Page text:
Here, the Bill assumes that processing and targeting a child’s data is always going to be for harmful purposes, and the provisions do not consider any other potential uses or benefits of online networks or the Internet.
India does not contextualise legal frameworks of digital safety and child protection with social networks for reform. The Indian Government, unlike its global counterparts, should create avenues to enforce reporting policies and set clear legal consequences for online abuse and harassment. This leads to ambiguity for effectively ensure a consistently safe and regulated environment for users, especially young people.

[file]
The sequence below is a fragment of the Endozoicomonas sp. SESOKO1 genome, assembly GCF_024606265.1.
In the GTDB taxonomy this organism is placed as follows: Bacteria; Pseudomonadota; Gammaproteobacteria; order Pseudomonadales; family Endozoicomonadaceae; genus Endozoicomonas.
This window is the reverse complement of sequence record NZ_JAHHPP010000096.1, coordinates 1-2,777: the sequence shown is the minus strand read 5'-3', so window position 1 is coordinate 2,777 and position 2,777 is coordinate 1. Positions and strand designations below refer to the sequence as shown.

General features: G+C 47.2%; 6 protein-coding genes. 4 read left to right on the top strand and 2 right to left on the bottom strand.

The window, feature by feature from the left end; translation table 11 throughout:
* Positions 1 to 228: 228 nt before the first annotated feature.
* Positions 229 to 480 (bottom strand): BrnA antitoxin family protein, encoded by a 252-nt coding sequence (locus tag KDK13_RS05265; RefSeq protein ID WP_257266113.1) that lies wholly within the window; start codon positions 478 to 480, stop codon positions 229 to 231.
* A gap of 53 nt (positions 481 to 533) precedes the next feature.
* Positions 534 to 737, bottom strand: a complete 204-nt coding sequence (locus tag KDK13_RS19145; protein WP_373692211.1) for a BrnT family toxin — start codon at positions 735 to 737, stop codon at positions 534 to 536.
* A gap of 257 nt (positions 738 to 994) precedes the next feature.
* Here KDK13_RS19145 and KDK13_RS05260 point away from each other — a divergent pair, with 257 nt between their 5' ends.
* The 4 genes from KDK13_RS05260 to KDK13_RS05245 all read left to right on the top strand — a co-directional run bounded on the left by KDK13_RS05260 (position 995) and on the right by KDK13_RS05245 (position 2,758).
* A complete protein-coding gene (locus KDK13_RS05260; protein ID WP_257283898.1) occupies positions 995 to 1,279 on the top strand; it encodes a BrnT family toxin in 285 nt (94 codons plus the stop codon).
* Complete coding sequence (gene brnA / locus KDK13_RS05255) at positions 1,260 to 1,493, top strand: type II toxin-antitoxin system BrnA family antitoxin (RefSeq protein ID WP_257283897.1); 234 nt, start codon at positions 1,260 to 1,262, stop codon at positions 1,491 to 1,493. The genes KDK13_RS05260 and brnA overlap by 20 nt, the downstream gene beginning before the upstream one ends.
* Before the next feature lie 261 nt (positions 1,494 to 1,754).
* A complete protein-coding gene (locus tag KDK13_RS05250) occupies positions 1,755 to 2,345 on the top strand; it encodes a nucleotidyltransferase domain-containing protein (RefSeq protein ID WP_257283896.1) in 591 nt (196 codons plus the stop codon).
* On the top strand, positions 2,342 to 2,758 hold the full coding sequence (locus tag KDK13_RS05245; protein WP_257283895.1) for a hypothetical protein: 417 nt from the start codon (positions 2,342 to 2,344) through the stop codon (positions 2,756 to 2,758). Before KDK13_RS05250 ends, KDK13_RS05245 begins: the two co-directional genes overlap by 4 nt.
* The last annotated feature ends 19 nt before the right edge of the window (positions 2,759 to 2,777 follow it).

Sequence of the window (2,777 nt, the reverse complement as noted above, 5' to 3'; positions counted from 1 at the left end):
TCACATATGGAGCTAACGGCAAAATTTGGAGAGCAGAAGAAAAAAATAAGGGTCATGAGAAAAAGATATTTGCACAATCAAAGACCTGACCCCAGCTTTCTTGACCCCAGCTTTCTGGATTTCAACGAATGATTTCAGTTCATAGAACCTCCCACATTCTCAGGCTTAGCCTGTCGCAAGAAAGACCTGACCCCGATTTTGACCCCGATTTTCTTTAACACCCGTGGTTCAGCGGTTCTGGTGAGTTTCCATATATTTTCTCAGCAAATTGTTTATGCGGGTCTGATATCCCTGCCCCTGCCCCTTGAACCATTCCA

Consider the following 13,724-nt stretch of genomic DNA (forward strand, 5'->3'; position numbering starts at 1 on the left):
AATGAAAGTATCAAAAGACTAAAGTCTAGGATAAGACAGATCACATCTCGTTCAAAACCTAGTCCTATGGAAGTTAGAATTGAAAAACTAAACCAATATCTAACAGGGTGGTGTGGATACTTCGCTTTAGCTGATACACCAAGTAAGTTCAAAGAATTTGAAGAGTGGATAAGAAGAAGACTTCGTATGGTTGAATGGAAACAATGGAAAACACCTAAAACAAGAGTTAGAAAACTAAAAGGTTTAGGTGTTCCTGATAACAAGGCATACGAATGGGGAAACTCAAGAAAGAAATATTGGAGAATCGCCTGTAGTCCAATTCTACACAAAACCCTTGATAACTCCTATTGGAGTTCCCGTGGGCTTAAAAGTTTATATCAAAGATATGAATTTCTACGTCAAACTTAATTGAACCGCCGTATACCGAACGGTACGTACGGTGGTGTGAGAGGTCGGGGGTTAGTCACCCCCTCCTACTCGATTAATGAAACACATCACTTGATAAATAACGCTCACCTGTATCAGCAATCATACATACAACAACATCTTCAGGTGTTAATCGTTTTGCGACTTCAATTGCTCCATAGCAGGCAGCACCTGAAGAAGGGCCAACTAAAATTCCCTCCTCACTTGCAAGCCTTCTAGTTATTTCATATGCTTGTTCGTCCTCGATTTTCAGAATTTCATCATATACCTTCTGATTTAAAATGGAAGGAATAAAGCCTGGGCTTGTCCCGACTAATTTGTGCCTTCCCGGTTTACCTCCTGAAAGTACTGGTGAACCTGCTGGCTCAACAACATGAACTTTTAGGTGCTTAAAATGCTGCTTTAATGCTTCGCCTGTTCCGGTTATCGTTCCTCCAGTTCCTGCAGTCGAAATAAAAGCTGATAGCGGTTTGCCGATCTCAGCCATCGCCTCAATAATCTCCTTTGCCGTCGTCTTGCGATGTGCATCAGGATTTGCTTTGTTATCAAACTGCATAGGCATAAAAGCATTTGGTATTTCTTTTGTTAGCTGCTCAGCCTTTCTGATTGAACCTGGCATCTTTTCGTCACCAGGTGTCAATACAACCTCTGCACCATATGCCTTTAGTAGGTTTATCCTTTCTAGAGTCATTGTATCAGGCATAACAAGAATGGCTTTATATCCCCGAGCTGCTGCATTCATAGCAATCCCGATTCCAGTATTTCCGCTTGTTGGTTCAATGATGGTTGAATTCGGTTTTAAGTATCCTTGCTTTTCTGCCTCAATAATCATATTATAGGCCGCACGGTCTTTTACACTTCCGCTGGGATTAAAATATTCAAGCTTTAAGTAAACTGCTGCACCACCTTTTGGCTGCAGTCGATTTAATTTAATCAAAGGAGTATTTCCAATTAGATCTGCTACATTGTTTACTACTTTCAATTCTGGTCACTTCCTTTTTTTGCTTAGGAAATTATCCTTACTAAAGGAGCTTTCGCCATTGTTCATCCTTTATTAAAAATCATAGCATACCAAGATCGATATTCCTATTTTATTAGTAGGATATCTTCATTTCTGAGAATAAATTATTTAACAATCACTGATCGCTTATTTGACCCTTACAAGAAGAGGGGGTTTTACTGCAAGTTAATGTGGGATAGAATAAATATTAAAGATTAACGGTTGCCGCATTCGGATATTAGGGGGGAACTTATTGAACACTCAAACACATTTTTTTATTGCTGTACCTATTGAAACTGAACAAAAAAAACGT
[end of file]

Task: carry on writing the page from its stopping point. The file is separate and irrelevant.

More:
In the US, for example, social media companies that abide by the Children’s Online Privacy Protection Act, require users to be at least 13. Verifiable parental consent is needed only for those who are younger. The European Union’s General Data Protection Regulation sets the age range between 13 and 16 to maintain tighter privacy rules for children and teens hinged to parental consent. Although the GDPR offers little guidance on what higher standards for children’s data mean in practice, some EU countries have started to design their own protections and enforcement of children’s data rights. Tighter controls have taken place on apps, online games, educational websites, and streaming services that process children’s data in the UK. Brazil’s data protection law, that took effect in August 2020, now provides balanced protections for children’s online privacy.